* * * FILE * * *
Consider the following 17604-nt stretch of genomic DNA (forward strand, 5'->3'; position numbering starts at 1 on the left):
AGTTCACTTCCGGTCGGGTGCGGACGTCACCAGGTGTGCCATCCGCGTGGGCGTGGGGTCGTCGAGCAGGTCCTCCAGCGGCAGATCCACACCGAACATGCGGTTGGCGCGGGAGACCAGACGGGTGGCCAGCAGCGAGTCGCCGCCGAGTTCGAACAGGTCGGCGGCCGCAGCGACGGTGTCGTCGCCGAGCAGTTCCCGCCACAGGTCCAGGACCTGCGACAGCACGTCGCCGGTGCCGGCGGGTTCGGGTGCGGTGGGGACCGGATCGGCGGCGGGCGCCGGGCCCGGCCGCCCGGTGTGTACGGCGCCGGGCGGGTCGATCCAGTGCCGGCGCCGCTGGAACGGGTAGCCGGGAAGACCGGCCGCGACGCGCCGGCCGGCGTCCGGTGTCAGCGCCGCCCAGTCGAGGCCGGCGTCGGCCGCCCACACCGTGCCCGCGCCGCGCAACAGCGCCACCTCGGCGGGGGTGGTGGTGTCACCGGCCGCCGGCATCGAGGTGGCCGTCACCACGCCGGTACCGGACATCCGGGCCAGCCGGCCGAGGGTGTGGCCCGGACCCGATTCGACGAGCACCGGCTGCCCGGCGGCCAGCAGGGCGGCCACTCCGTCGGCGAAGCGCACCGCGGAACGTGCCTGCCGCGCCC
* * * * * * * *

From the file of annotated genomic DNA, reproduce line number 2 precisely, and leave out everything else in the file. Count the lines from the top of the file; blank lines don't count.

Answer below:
AGTTCACTTCCGGTCGGGTGCGGACGTCACCAGGTGTGCCATCCGCGTGGGCGTGGGGTCGTCGAGCAGGTCCTCCAGCGGCAGATCCACACCGAACATGCGGTTGGCGCGGGAGACCAGACGGGTGGCCAGCAGCGAGTCGCCGCCGAGTTCGAACAGGTCGGCGGCCGCAGCGACGGTGTCGTCGCCGAGCAGTTCCCGCCACAGGTCCAGGACCTGCGACAGCACGTCGCCGGTGCCGGCGGGTTCGGGTGCGGTGGGGACCGGATCGGCGGCGGGCGCCGGGCCCGGCCGCCCGGTGTGTACGGCGCCGGGCGGGTCGATCCAGTGCCGGCGCCGCTGGAACGGGTAGCCGGGAAGACCGGCCGCGACGCGCCGGCCGGCGTCCGGTGTCAGCGCCGCCCAGTCGAGGCCGGCGTCGGCCGCCCACACCGTGCCCGCGCCGCGCAACAGCGCCACCTCGGCGGGGGTGGTGGTGTCACCGGCCGCCGGCATCGAGGTGGCCGTCACCACGCCGGTACCGGACATCCGGGCCAGCCGGCCGAGGGTGTGGCCCGGACCCGATTCGACGAGCACCGGCTGCCCGGCGGCCAGCAGGGCGGCCACTCCGTCGGCGAAGCGCACCGCGGAACGTGCCTGCCGCGCCC